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Fixing a bug in a previous release

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Every existing SCM tool allows you to fix a bug in a previous release. But the reality is that most SCM tools focus primarily on allowing you to change the code whereas there is more to fixing a bug than simply making the code changes.

It turns out that even with simple projects there are several steps involved, first you have to find the code that you actually shipped, make the changes, test the changes, build and package the changes, and finally make them available. Just when you think your done, another critical customer bug shows up and you have to repeat the process again.

With many projects following the “release often” mantra of Agile development, making this fixing a bug scenario easy is critical so that teams can continuously release fixes to their customers. Needless to say, this is an important use-case that we’ve been trying to tool in Jazz. I have to admit that it’s far from being complete, but we have some coolness which I think shows that we are going in the right direction.

At a high level, the mechanisms that we’ve added to Jazz to help realize these use-cases in Rational Team Concert are as follows:

  • Streams, Change-sets, and flows: The basic philosophy of Jazz SCM is that you don’t have to proactively plan development branches, split-streaming, or anything else for that matter. Your job is to make code changes and test them out. Once you have your changes in hand in one or more change-sets, then you can decide about where to flow the changes. In simple cases, you can simply suspend them and work on something else. Or you may want to create a new stream from your repository workspace to work with others on some feature or maintenance effort. The point is that we don’t differentiate between multi-stream development and just making changes so that you don’t have to learn a whole bunch of new concepts when you are working on the latest, collaborating on a small feature with a friend or fixing a bug in a previous release.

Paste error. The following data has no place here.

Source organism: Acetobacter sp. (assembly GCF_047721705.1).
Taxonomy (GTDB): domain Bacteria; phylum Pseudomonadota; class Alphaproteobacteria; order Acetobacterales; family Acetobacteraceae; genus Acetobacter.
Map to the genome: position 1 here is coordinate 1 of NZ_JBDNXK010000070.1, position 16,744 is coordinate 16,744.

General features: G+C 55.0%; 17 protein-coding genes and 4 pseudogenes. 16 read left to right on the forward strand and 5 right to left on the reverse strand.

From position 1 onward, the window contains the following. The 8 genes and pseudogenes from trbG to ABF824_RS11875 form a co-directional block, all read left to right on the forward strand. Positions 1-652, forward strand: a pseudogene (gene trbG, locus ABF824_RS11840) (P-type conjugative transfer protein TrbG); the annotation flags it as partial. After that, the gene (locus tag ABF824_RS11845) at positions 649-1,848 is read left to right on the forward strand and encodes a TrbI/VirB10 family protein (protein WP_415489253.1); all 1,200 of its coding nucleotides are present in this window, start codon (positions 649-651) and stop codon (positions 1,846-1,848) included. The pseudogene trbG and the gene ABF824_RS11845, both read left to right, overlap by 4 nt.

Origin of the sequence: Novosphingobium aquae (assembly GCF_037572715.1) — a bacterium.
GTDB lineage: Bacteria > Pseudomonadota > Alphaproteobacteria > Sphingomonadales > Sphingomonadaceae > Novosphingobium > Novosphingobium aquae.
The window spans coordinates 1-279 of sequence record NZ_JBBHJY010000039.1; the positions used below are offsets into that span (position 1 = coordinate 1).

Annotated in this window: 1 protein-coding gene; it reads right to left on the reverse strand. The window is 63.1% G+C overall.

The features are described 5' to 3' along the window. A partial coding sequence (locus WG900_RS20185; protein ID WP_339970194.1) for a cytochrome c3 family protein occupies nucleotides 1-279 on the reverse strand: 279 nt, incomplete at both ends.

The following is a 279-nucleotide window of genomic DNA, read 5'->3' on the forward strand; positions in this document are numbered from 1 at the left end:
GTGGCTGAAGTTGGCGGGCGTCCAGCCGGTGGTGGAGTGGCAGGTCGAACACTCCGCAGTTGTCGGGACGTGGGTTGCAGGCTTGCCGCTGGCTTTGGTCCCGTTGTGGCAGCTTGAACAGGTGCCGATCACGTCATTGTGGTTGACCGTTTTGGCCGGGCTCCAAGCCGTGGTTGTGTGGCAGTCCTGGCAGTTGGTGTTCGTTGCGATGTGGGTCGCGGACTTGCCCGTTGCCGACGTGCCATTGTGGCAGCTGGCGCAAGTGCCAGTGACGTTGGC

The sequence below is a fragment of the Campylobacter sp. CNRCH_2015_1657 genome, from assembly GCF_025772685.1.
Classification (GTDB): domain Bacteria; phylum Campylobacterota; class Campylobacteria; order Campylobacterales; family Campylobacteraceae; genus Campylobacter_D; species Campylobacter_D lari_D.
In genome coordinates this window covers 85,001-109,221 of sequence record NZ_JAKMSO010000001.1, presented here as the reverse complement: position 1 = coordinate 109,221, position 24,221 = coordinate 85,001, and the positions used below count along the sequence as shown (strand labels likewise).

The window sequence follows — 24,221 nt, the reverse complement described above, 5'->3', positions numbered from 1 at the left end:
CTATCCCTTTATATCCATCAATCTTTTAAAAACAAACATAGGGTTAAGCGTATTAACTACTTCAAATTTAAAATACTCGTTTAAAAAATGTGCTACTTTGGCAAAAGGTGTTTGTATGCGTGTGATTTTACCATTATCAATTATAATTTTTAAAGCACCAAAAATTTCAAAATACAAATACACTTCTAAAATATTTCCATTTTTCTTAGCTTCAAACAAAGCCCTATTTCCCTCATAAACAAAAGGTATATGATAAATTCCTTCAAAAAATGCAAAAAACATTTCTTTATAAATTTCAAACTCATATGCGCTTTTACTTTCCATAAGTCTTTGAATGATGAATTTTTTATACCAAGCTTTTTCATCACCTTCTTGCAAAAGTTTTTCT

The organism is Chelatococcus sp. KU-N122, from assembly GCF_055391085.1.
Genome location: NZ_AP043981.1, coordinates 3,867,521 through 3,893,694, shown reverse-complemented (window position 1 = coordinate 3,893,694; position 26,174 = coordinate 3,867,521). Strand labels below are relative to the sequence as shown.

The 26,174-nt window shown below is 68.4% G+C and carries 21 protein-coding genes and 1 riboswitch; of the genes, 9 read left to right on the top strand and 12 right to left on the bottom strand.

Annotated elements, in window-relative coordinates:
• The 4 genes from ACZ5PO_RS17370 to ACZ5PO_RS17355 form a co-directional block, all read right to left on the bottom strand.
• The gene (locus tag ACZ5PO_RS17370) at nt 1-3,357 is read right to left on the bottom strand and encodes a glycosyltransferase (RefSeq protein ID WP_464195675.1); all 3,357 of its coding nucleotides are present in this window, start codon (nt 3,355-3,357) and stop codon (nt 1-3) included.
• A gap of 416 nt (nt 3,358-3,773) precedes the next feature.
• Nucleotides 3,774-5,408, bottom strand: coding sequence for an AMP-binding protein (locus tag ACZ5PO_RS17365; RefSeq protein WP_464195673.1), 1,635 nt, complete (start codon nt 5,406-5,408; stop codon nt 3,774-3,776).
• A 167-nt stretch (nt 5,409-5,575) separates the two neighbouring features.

• Builds and snapshots: The first step in fixing a bug in a previous release is to find the code that was shipped. Since build results are modeled in Jazz, you can find the build result that was shipped to the customer then use the snapshot associated with the build to reproduce the exact code that was used for the build itself. So modeling both the code and the way the code is built provides a nice linkage between the build artifacts and the build source code. You don’t have to memorize a tag scheme or ask the releng person what version of the files were built, anyone can just look at the build result and navigate from there. It also means that it’s relatively easy to create a new build for the maintenance work as well, you can easily clone a build and have it build from a different stream.
  • Development lines: For many larger scale projects, maintenance development is a big task that quite often has a different schedule, process, and contributors. Jazz development lines provide this separation between different efforts within the same project. Each project in the Jazz repository can have one or more development lines. The development line will then conceptually own the maintenance stream, the teams, and the process used for all maintenance work. So you could define more aggressive code review rules for deliveries to the maintenance stream than for the main development and give team members different roles for each. It’s quite possible that the team lead for the main development isn’t the same as the team lead for the maintenance. For small teams with the same team working on small maintenance releases, you can probably get away with simply having a separate stream and milestone in the current development line.

Here is a short six minute video that shows how to fix a bug in a previous release with Rational Team Concert (opens a new window). This video is not meant as a tutorial; it’s more of a very quick overview to give a flavor of what is possible with the client today.

Fixing A Bug in a Previous Release

Jean-Michel Lemieux
Jazz Source Control Team